Norway is an absolutely incredible country, and if you are flying into Oslo for a short break or on your way to some place else-  you will definitely want to check out this capital city. While you could easily spend a week exploring Oslo’s many museums, galleries, parks, and attractions the city is compact enough that you can see a fair amount in only a day as well. I would recommend purchasing the Oslo Pass, which will save you an enormous amount of  money and make your short time in (the very expensive) Oslo even more worthwhile. Here is my suggested itinerary for those who only have 24 hours  in Oslo to get to know this beautiful city.

 

1. The Oslo Opera House

VisitOSLO/Normanns Kunstforlag/Terje Bakke Pettersen

VisitOSLO/Normanns Kunstforlag/Terje Bakke Pettersen

This architectural marvel is only a short stroll from Oslo’s Central Station (Oslo S). I was amazed at the way this work of art blended in so seamlessly with the water. The Norwegian National Opera and Ballet both call this amazing building home, and many performances and shows are held here when touring Norway. The exterior is build from Italian marble and white granite which makes it sparkle in the night like a modern floating iceberg of Oslo’s fjord. The coolest part of the Oslo Opera House is that visitors can walk on the roof of the building! I highly recommend doing this at night as well for a beautiful view of the city. The Oslo Pass will get you a 20% discount on a tour of the Opera House (Adult Admission: NOK 100, £10, $17), but you can climb and walk around free of charge.

 

 

2. Norwegian Folk Museum

VisitOSLO/Matjaz Intihar

VisitOSLO/Matjaz Intihar

The Norwegian Folk Museum is the place to go if you want to get a lifetime’s worth of Norwegian history and culture in and you are short on time. I learned so much about the Norwegian people on my visit, and it was definitely a highlight of my entire trip to Norway. This is the largest open-air museum in the world, and it definitely won’t disappoint. You are free to explore the grounds on your own, so you can discover incredible buildings from Norway’s past along each path you choose. The highlight is the Stave Church from Gol, a breathtaking wooden church that dates back to 1212. You can also walk around farm houses, a typical 1950’s Norwegian town, and many other regional parts of Norway that have been recreated. The indoor exhibits are definitely worth a look and feature traditional costumes and folk art- I especially recommend the exhibit on the Sami Culture. Admission is free with the Oslo Pass, otherwise NOK 110 (£11, $18) for an adult ticket.

 

3. The Viking Ship Museum

VisitOSLO/Rod Costa

VisitOSLO/Rod Costa

The Viking Ship Museum is great to combine with the Norwegian Folk Museum as it is only a five minute walk down the street. If you are into the Vikings, definitely check this place out. The main attractions are the  Oseberg and Gokstad ships, both pre-dating 1000 AD. The exhibits tell you all about the life of everyday Vikings, the methods they used for ceremonial burials, and displays items such as beds and a horse cart that have been found in archaeological digs. The museum is quite small, as most of the focus is on these extraordinary ships, so it can easily be thrown in to a 24 hour itinerary. Admission is free with the Oslo Pass, otherwise an Adult entry costs NOK 60 (£6, $10).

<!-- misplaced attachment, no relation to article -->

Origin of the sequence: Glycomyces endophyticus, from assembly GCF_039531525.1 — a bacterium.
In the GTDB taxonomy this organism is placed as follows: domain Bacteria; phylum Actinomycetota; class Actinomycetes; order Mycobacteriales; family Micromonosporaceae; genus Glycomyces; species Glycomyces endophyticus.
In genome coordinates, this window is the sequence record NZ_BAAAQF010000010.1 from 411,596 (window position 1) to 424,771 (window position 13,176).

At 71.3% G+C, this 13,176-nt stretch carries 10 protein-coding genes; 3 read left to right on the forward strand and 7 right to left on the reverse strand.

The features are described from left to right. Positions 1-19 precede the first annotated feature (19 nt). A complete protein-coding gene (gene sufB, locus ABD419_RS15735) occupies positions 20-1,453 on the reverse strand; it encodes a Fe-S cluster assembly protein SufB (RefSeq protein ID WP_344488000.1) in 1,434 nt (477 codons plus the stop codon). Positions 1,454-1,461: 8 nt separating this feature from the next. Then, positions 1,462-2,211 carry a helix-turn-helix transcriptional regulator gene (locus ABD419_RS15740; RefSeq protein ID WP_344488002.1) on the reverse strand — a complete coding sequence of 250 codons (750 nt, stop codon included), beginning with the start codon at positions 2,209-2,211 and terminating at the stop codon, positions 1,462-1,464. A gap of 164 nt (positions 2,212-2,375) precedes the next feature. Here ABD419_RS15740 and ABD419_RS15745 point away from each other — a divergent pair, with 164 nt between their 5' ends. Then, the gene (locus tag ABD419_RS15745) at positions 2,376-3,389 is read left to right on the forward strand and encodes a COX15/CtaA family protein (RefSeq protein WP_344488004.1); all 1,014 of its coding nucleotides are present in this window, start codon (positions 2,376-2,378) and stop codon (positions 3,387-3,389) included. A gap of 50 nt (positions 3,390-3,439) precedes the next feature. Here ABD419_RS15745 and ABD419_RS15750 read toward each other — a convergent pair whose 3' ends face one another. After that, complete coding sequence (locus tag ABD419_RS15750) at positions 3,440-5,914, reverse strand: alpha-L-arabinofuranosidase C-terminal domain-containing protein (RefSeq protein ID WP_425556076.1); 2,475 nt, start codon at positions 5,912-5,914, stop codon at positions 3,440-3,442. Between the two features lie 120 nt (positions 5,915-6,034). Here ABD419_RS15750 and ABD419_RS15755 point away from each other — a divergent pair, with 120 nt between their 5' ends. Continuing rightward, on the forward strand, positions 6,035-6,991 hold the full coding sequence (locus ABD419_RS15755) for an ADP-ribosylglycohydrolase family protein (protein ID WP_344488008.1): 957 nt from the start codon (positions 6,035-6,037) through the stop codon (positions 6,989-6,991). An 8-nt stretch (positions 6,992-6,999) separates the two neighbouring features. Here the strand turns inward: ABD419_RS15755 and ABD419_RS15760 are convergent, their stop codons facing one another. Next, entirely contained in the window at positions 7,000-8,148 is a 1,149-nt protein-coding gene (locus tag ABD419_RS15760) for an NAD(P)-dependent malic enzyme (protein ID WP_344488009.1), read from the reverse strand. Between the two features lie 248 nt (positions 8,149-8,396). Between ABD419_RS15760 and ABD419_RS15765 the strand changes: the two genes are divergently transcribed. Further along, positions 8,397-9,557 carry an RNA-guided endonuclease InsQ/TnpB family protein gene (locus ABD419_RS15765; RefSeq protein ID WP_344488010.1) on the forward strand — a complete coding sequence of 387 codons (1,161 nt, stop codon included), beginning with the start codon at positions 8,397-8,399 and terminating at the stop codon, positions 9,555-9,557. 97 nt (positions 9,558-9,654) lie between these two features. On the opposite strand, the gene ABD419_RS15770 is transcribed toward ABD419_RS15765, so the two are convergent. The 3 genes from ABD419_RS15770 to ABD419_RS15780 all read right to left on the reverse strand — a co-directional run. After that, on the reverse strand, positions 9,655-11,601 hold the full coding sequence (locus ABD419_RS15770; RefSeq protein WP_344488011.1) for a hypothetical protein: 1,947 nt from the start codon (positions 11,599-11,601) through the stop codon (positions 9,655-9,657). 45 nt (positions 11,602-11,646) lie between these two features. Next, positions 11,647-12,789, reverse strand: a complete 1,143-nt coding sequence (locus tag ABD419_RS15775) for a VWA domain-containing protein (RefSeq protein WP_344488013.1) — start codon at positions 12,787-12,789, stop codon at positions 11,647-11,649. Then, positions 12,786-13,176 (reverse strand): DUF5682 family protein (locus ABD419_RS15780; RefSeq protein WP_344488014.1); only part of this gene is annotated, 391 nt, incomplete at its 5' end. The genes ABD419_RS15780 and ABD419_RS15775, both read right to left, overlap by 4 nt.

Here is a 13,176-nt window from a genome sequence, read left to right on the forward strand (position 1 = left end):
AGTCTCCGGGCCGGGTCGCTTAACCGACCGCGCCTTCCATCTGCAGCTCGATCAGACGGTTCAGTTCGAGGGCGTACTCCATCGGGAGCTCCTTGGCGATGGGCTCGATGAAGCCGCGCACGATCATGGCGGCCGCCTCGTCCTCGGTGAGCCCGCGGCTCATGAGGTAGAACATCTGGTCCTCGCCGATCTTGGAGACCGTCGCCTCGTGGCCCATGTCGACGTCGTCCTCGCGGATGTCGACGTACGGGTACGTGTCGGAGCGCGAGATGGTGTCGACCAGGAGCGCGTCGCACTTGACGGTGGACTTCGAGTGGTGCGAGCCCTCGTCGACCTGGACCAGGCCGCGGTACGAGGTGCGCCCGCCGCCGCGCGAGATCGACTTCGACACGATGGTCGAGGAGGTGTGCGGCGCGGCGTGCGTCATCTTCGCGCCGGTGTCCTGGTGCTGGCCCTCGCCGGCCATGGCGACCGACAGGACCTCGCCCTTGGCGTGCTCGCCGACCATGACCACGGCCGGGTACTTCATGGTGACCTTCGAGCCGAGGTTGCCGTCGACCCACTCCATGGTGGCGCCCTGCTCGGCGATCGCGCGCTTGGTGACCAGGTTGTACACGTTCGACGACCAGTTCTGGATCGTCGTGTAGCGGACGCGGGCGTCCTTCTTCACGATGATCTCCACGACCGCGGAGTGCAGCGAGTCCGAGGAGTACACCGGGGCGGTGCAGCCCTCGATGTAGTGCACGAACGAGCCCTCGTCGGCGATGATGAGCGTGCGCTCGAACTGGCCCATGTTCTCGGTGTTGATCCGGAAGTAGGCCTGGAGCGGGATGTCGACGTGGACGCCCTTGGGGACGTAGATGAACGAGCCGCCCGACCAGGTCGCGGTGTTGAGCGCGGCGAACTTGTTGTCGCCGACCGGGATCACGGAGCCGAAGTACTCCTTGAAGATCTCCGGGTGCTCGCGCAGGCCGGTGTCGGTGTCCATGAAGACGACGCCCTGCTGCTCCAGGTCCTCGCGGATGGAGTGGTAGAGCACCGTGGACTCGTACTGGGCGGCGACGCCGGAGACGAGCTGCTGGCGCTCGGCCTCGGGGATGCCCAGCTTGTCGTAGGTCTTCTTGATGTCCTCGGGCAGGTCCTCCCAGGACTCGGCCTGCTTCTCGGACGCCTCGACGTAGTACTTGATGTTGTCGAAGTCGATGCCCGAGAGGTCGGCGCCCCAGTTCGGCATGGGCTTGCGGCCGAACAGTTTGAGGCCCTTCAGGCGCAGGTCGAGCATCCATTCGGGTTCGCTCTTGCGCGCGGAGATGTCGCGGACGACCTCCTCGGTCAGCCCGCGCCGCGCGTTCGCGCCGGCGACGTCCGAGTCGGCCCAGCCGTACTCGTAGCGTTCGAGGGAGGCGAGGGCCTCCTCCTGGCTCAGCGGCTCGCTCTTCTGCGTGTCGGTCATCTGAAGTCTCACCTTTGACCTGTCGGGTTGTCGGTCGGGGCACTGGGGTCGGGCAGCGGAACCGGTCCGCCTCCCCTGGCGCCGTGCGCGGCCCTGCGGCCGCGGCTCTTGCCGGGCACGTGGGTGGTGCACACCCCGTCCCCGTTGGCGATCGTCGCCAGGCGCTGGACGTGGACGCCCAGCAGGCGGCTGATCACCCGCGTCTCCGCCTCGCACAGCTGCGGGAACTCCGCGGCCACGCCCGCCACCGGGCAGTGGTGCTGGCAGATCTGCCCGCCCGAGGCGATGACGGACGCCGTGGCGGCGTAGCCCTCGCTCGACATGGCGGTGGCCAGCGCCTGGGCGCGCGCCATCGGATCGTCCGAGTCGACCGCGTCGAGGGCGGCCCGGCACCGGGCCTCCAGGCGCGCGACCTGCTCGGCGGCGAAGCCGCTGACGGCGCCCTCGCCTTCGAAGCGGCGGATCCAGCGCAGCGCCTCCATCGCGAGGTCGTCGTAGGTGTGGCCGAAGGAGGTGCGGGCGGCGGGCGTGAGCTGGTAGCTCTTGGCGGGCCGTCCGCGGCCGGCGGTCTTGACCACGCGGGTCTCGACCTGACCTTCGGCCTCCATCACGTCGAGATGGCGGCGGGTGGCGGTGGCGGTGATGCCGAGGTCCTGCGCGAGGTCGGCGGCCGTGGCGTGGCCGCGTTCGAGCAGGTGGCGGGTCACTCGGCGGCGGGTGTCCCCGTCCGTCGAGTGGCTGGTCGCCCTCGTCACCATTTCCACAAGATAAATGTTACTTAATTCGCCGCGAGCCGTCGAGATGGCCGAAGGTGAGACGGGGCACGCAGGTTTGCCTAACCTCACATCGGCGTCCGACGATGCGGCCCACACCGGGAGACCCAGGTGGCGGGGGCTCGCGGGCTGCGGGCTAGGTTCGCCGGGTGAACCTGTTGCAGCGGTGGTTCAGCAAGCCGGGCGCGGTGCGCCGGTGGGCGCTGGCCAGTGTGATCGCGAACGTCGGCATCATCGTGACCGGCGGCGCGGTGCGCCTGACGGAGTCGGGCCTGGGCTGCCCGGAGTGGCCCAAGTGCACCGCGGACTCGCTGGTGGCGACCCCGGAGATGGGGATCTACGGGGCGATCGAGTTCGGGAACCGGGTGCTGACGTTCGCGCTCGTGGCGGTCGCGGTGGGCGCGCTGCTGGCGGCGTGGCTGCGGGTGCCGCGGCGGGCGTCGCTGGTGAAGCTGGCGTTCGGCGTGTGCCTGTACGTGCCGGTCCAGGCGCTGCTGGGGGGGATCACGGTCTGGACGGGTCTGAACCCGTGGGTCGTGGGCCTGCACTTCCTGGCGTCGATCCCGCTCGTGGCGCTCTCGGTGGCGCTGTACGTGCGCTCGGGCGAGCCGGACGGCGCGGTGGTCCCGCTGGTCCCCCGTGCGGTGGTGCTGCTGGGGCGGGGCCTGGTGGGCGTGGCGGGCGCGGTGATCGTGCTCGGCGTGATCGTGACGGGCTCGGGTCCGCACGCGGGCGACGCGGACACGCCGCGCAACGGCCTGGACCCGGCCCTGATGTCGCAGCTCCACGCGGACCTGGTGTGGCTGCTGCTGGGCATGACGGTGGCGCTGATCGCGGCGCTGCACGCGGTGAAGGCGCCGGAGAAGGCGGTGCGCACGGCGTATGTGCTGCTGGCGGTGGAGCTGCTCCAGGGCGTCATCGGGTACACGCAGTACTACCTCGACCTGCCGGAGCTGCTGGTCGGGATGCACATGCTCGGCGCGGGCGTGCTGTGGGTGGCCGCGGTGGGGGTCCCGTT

4. Oslo City Hall

VisitOSLO/Matjaz Intihar

VisitOSLO/Matjaz Intihar

Oslo City Hall may seem like the odd one out here, but trust me- don’t miss it. Entry is absolutely free and the visit will reward you with the chance to stand in a very famous place- which happens to be incredibly beautiful as well. Every year on December 10th, Oslo City Hall holds the world famous Nobel Peace Prize Ceremony. I can proudly say that I have stood in the footsteps of (and maybe used the same bathroom as, but probably not)  Desmond Tutu, His Holiness the Dalai Lama, Nelson Mandela, Mother Theresa, and Aung San Suu Kyi as well as many, many other incredible people.  I didn’t find the outside of Oslo’s City Hall to be very impressive, but the inside is full of art pieces that will stop you in your tracks. I had no idea what to expect when I walked inside and honestly just had to take a moment to really take in the beauty of the room. Admission is free.

 

 

5. The Vigeland Sculpture Park

VisitOSLO/Heidi Thon©Vigeland-museet/BONO

VisitOSLO/Heidi Thon©Vigeland-museet/BONO

 

The Vigeland Sculpture Park is a little bit quirky, but a whole lot awesome. One of the world’s largest sculpture parks done by a single artist, Vigeland features over 200 sculptures along its manicured lawns from its namesake sculptor Gustav Vigeland. The Sculpture park is actually located inside the larger Frogner Park, which is also great for a stroll or picnic in the warmer months. Admission is NOK 60 (£6, $10) or free with the Oslo Pass.

 

The Oslo 24 hr Pass costs 270 NOK (£27, $44) and includes public transportation and a handy map to get around. It will also get you into some of Oslo’s other famous attractions such as the Munch Museum and includes free walking tours and a minicruise.

 

I was provided with a complimentary Oslo Pass for the purposes of my travel to Oslo through the VisitOslo Visitors and Convention Bureau. All opinions are my own. 

(Cover image credit: VisitOSLO/Rod Costa)

What is your favorite place is Oslo?

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